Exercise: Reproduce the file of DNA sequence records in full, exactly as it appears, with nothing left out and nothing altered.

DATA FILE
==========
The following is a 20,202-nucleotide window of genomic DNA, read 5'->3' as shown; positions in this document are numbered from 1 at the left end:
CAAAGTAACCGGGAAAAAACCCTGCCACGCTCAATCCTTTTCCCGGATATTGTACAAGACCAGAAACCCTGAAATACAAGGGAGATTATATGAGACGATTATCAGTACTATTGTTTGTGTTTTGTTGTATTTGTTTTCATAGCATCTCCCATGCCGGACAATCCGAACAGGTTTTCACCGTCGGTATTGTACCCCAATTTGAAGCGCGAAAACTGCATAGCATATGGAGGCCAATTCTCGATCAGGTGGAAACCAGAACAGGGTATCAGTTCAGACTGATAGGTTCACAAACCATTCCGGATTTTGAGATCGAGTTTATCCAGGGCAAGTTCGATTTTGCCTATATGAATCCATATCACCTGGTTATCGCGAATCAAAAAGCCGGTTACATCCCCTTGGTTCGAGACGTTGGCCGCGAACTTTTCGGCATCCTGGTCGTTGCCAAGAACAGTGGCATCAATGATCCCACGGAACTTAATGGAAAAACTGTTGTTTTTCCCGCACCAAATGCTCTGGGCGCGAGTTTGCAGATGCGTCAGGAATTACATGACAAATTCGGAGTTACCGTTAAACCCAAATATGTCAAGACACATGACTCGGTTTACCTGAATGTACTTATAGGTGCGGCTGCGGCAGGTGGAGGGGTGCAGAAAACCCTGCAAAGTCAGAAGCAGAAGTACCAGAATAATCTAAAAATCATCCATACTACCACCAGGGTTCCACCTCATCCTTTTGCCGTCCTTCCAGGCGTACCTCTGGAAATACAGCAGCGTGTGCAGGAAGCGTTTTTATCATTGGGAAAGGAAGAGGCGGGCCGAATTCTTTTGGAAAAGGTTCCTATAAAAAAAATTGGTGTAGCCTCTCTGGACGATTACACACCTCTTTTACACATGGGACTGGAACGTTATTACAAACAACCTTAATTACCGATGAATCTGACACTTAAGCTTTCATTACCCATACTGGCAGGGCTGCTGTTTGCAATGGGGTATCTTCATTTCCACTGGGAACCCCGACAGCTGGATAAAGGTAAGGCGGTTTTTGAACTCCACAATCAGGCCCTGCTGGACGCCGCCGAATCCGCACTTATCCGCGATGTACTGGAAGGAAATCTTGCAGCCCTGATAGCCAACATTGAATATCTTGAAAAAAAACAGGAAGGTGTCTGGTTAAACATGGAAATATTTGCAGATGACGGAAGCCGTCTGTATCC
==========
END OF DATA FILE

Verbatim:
The following is a 20,202-nucleotide window of genomic DNA, read 5'->3' as shown; positions in this document are numbered from 1 at the left end:
CAAAGTAACCGGGAAAAAACCCTGCCACGCTCAATCCTTTTCCCGGATATTGTACAAGACCAGAAACCCTGAAATACAAGGGAGATTATATGAGACGATTATCAGTACTATTGTTTGTGTTTTGTTGTATTTGTTTTCATAGCATCTCCCATGCCGGACAATCCGAACAGGTTTTCACCGTCGGTATTGTACCCCAATTTGAAGCGCGAAAACTGCATAGCATATGGAGGCCAATTCTCGATCAGGTGGAAACCAGAACAGGGTATCAGTTCAGACTGATAGGTTCACAAACCATTCCGGATTTTGAGATCGAGTTTATCCAGGGCAAGTTCGATTTTGCCTATATGAATCCATATCACCTGGTTATCGCGAATCAAAAAGCCGGTTACATCCCCTTGGTTCGAGACGTTGGCCGCGAACTTTTCGGCATCCTGGTCGTTGCCAAGAACAGTGGCATCAATGATCCCACGGAACTTAATGGAAAAACTGTTGTTTTTCCCGCACCAAATGCTCTGGGCGCGAGTTTGCAGATGCGTCAGGAATTACATGACAAATTCGGAGTTACCGTTAAACCCAAATATGTCAAGACACATGACTCGGTTTACCTGAATGTACTTATAGGTGCGGCTGCGGCAGGTGGAGGGGTGCAGAAAACCCTGCAAAGTCAGAAGCAGAAGTACCAGAATAATCTAAAAATCATCCATACTACCACCAGGGTTCCACCTCATCCTTTTGCCGTCCTTCCAGGCGTACCTCTGGAAATACAGCAGCGTGTGCAGGAAGCGTTTTTATCATTGGGAAAGGAAGAGGCGGGCCGAATTCTTTTGGAAAAGGTTCCTATAAAAAAAATTGGTGTAGCCTCTCTGGACGATTACACACCTCTTTTACACATGGGACTGGAACGTTATTACAAACAACCTTAATTACCGATGAATCTGACACTTAAGCTTTCATTACCCATACTGGCAGGGCTGCTGTTTGCAATGGGGTATCTTCATTTCCACTGGGAACCCCGACAGCTGGATAAAGGTAAGGCGGTTTTTGAACTCCACAATCAGGCCCTGCTGGACGCCGCCGAATCCGCACTTATCCGCGATGTACTGGAAGGAAATCTTGCAGCCCTGATAGCCAACATTGAATATCTTGAAAAAAAACAGGAAGGTGTCTGGTTAAACATGGAAATATTTGCAGATGACGGAAGCCGTCTGTATCC